like manna from Heaven/bonanza

danielxu85

Senior Member
Mandarin Chinese
I know that "like manna from heaven" means an unexpected and beneficial gift, and "bonanza" means the unexpected arrival of luck or wealth. However, I don't think I understand the differences between them in terms of usage.

Here is the context:
Lang’s favorite commission was to fold an endangered Salt Creek tiger beetle for an entomologist who collects Salt Creek tiger beetle art. “For me, that commission was like manna from Heaven,” he said. “I’ll never be done with bugs.”
 
  • Joelline

    Senior Member
    American English
    In my opinion, the difference between the two is that between material gain (bonanza) and mental, moral, or spiritual gain (manna from heaven).

    In AE, a bonanza is frequently associated with "striking gold" (finding gold) in the mid-19th century. So a synonym for "He found a bonanza" might be "He struck it rich."

    On the other hand, since "manna from Heaven" comes from the Book of Exodus in the Bible, and was portrayed there as a nourishing gift of God, a synonym for this phrase might, indeed, be "a gift from Heaven."

    I'm sure others will have other insights.
     

    emma42

    Senior Member
    British English
    Yes, I think I would agree with that:

    Bonanza - probably material gain
    Manna from heaven - probably spiritual/moral gain

    They are also very different in style. "Bonanza" is quite staccato, whereas "manna from heaven" flows gently and softly...

    Traders had a bonanza in the stock market today!

    Her reassurances that he was doing well, and that the boss was pleased with him, were like manna from heaven to his bruised ego.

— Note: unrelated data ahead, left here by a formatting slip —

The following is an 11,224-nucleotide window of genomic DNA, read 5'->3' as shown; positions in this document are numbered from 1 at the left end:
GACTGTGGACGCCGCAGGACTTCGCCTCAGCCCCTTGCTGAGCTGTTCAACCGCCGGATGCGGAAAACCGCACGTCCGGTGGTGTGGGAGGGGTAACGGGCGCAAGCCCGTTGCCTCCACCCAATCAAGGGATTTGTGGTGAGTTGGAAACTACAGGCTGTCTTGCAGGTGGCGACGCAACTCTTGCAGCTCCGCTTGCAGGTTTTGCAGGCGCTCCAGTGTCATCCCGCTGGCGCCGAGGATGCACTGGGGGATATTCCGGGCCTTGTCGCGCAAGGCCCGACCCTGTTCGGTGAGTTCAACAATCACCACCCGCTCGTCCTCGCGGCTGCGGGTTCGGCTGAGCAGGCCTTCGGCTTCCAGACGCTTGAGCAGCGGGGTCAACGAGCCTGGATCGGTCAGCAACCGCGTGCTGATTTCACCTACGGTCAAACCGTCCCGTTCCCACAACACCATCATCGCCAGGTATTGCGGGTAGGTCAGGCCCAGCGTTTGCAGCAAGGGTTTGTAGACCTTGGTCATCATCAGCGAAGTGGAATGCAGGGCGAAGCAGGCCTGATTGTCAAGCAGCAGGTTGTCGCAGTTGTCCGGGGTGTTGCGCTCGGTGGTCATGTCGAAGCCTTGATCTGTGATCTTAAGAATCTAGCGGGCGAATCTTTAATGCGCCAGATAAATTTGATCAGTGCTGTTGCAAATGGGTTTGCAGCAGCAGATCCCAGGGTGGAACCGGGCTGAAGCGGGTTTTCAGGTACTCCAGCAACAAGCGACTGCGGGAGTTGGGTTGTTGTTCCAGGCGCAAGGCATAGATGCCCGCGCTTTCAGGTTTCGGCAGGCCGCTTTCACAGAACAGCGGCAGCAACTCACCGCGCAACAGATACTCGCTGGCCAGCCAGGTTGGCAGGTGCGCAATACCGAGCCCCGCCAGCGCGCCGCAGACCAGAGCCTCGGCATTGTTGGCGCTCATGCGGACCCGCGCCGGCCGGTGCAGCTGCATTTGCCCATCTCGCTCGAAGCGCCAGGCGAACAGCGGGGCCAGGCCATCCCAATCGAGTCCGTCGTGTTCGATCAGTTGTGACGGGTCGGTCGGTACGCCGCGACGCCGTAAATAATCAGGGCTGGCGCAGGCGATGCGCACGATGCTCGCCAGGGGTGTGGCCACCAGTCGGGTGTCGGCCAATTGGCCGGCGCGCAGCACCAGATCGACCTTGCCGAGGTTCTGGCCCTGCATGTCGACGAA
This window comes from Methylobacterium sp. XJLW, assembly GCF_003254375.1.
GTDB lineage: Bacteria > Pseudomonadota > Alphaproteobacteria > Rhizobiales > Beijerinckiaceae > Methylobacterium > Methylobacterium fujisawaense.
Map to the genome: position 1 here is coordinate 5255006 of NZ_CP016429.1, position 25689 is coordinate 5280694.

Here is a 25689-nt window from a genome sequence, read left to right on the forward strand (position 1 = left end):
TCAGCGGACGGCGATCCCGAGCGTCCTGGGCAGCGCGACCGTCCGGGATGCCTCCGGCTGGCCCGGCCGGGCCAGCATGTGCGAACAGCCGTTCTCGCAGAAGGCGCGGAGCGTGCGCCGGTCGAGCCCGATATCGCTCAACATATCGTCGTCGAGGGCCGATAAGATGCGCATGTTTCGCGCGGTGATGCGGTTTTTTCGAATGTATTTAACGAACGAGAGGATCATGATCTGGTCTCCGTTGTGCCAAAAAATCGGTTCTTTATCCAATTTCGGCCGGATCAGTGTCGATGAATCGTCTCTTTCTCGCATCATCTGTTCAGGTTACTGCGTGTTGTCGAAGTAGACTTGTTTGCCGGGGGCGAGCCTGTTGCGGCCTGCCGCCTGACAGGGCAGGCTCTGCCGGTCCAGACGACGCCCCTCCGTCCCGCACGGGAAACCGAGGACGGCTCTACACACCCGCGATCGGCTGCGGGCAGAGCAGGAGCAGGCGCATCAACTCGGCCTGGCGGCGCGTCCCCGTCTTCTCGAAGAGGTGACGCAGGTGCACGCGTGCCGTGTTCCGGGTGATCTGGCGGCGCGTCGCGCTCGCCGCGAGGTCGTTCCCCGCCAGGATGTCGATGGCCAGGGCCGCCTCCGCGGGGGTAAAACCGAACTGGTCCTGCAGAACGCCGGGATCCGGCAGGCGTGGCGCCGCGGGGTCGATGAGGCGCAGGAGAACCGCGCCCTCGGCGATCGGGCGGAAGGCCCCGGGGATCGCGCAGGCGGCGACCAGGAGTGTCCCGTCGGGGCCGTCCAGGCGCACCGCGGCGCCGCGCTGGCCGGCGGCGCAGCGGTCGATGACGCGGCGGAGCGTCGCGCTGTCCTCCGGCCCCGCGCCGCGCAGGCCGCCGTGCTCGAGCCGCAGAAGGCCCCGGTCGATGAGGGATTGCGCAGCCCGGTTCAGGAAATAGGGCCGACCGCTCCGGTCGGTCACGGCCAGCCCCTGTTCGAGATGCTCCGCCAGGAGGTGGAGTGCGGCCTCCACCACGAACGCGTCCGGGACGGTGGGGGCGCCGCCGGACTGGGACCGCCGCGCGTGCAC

These differences in sound/style also seems to support the material/spiritual gain idea.
     

    pachomius

    Senior Member
    USA / American English
    bonanza definitely implies the wild west and striking gold. purely material fortune.
    manna from heaven is not strictly spiritual (though it is biblical in origin), but i think the important distinguishing characteristic is that manna from heaven is NEEDED. without the manna, the hebrews would have died in the desert. they had no food and God supplied their needs.
    the commission example sounds like a bonanza to me. the person wouldn't have been hurting without the bugs, it was a bonus to receive the commission.
     

    emma42

    Senior Member
    British English
    Hi pachomius. Although the Hebrews did need "manna from heaven", I would not say that it is used purely on the basis of "need" in modern English. Chambers English Dictionary has "...Anything advantageous happening to one, as by divine intervention or fate".

    (It would be manna from heaven if you could use some capital letters - we are asked to use standard English on the Forums:)).
     

    padredeocho

    Banned
    United States
    I know that "like manna from heaven" means an unexpected and beneficial gift, and "bonanza" means the unexpected arrival of luck or wealth. However, I don't think I understand the differences between them in terms of usage.

    Here is the context:


    Lang’s favorite commission was to fold an endangered Salt Creek tiger beetle for an entomologist who collects Salt Creek tiger beetle art. “For me, that commission was like manna from Heaven,” he said. “I’ll never be done with bugs.”

    EXAMPLE: When I gave the eight-year-old boy a chocolate bar, his eyes lit up as though it was manna from heaven.

    "Bonanza" is just not used that much. However, "bonanza farming" is farming that yields A HUGE AMOUNT of crops.
     
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